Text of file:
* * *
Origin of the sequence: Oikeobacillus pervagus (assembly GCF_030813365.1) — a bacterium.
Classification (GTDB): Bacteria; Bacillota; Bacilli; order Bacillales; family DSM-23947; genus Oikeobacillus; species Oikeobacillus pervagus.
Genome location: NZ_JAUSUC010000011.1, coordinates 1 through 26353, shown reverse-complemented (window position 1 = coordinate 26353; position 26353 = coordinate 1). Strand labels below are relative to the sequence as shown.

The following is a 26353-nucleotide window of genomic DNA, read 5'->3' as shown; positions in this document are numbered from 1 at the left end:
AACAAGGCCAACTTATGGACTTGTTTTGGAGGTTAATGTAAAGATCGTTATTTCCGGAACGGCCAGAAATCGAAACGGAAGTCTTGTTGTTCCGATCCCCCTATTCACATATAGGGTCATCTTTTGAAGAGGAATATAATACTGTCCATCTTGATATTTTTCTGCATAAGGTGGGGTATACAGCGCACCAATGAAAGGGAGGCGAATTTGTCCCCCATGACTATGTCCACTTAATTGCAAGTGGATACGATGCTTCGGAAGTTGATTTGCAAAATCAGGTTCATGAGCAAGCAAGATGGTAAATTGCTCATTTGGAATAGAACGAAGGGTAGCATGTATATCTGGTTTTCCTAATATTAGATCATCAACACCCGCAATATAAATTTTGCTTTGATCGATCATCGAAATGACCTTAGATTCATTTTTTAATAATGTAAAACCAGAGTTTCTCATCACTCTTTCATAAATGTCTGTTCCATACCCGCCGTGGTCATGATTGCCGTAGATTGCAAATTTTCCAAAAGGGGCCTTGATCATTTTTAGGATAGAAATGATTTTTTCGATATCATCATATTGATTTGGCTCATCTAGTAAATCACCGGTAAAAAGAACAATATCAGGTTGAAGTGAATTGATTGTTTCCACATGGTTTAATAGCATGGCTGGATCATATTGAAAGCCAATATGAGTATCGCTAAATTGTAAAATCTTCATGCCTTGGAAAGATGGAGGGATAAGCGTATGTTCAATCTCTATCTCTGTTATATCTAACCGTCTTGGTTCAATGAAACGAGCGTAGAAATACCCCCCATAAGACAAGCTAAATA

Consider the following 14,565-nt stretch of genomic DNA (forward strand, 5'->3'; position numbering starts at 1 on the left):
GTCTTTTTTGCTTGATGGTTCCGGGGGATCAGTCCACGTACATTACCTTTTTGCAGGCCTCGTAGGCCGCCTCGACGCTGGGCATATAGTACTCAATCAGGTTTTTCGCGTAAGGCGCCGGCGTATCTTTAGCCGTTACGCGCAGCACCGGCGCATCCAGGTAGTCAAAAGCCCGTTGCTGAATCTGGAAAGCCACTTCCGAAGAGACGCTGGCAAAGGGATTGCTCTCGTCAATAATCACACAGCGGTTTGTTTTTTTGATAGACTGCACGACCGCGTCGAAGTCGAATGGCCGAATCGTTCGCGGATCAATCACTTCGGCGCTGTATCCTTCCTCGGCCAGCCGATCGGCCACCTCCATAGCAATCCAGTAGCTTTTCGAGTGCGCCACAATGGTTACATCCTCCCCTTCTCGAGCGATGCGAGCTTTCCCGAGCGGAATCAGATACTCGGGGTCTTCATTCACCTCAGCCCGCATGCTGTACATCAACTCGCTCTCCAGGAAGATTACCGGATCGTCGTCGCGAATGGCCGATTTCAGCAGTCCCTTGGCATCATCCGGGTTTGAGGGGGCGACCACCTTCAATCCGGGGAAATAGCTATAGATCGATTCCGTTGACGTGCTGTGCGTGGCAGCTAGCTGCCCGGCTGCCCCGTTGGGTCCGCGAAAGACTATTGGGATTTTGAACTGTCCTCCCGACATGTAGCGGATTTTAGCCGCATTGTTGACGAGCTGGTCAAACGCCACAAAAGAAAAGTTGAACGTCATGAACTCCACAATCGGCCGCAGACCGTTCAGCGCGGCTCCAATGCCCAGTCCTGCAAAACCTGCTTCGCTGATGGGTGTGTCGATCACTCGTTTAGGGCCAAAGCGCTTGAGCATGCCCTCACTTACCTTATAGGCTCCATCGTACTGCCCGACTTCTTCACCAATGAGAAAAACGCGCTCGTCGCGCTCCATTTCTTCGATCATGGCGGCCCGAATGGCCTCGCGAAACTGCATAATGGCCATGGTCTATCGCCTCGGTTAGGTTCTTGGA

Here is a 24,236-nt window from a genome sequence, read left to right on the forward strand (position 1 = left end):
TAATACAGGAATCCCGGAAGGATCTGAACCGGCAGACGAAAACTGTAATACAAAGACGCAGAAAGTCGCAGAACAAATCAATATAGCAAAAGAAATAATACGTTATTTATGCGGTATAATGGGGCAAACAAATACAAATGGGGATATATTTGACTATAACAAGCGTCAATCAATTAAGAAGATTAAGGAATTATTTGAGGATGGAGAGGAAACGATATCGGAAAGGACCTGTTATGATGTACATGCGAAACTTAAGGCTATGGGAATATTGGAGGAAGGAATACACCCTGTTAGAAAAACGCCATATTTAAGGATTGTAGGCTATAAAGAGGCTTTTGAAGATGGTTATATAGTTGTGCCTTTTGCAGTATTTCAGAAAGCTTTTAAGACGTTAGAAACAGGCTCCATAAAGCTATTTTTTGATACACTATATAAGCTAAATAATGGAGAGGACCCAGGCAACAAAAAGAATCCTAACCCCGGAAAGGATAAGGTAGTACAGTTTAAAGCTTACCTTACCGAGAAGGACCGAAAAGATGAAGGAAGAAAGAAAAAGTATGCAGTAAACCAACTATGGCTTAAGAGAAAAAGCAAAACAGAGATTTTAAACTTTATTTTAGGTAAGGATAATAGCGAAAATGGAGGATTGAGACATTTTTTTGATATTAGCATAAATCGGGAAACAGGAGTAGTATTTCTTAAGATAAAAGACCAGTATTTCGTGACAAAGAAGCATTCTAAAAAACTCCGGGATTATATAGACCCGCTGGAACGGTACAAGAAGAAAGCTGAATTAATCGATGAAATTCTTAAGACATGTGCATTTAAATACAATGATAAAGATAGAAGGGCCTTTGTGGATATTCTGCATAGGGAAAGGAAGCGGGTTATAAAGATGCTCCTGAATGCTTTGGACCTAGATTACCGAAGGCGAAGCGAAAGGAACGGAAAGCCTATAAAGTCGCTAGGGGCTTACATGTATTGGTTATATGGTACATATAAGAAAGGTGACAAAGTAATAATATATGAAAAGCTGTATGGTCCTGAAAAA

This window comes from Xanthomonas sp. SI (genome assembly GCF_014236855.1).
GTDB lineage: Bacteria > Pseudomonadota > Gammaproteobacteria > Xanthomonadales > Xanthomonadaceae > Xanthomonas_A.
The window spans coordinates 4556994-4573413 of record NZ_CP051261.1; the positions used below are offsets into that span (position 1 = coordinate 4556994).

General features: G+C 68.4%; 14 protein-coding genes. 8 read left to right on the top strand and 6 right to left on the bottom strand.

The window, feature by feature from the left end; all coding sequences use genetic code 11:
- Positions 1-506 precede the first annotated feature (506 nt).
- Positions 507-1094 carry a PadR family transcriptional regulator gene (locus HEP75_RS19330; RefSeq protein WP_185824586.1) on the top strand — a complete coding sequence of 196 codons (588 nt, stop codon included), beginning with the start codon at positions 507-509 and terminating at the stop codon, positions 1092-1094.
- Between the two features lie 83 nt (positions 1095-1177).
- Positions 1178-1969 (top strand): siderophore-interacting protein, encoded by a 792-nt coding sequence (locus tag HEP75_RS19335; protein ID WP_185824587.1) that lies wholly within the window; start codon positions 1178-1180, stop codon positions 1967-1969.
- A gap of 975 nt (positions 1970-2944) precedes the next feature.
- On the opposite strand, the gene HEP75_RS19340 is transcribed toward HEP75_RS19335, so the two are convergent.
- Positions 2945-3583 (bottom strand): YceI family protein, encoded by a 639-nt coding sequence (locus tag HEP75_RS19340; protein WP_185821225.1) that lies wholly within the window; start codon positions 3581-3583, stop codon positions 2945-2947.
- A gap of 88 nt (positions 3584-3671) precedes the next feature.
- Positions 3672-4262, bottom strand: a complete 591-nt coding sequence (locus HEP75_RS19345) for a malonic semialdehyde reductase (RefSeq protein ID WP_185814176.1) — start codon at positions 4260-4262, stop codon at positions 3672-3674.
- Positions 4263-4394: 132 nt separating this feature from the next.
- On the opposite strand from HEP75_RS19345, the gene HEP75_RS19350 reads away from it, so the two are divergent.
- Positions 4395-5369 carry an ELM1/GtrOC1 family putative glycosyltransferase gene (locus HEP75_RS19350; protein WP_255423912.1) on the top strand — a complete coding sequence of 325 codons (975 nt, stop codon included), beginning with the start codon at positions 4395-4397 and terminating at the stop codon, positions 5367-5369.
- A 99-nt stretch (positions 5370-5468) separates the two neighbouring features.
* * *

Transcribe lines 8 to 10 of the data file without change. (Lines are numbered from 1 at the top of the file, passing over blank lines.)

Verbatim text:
Here is a 24,236-nt window from a genome sequence, read left to right on the forward strand (position 1 = left end):
TAATACAGGAATCCCGGAAGGATCTGAACCGGCAGACGAAAACTGTAATACAAAGACGCAGAAAGTCGCAGAACAAATCAATATAGCAAAAGAAATAATACGTTATTTATGCGGTATAATGGGGCAAACAAATACAAATGGGGATATATTTGACTATAACAAGCGTCAATCAATTAAGAAGATTAAGGAATTATTTGAGGATGGAGAGGAAACGATATCGGAAAGGACCTGTTATGATGTACATGCGAAACTTAAGGCTATGGGAATATTGGAGGAAGGAATACACCCTGTTAGAAAAACGCCATATTTAAGGATTGTAGGCTATAAAGAGGCTTTTGAAGATGGTTATATAGTTGTGCCTTTTGCAGTATTTCAGAAAGCTTTTAAGACGTTAGAAACAGGCTCCATAAAGCTATTTTTTGATACACTATATAAGCTAAATAATGGAGAGGACCCAGGCAACAAAAAGAATCCTAACCCCGGAAAGGATAAGGTAGTACAGTTTAAAGCTTACCTTACCGAGAAGGACCGAAAAGATGAAGGAAGAAAGAAAAAGTATGCAGTAAACCAACTATGGCTTAAGAGAAAAAGCAAAACAGAGATTTTAAACTTTATTTTAGGTAAGGATAATAGCGAAAATGGAGGATTGAGACATTTTTTTGATATTAGCATAAATCGGGAAACAGGAGTAGTATTTCTTAAGATAAAAGACCAGTATTTCGTGACAAAGAAGCATTCTAAAAAACTCCGGGATTATATAGACCCGCTGGAACGGTACAAGAAGAAAGCTGAATTAATCGATGAAATTCTTAAGACATGTGCATTTAAATACAATGATAAAGATAGAAGGGCCTTTGTGGATATTCTGCATAGGGAAAGGAAGCGGGTTATAAAGATGCTCCTGAATGCTTTGGACCTAGATTACCGAAGGCGAAGCGAAAGGAACGGAAAGCCTATAAAGTCGCTAGGGGCTTACATGTATTGGTTATATGGTACATATAAGAAAGGTGACAAAGTAATAATATATGAAAAGCTGTATGGTCCTGAAAAA

This window comes from Xanthomonas sp. SI (genome assembly GCF_014236855.1).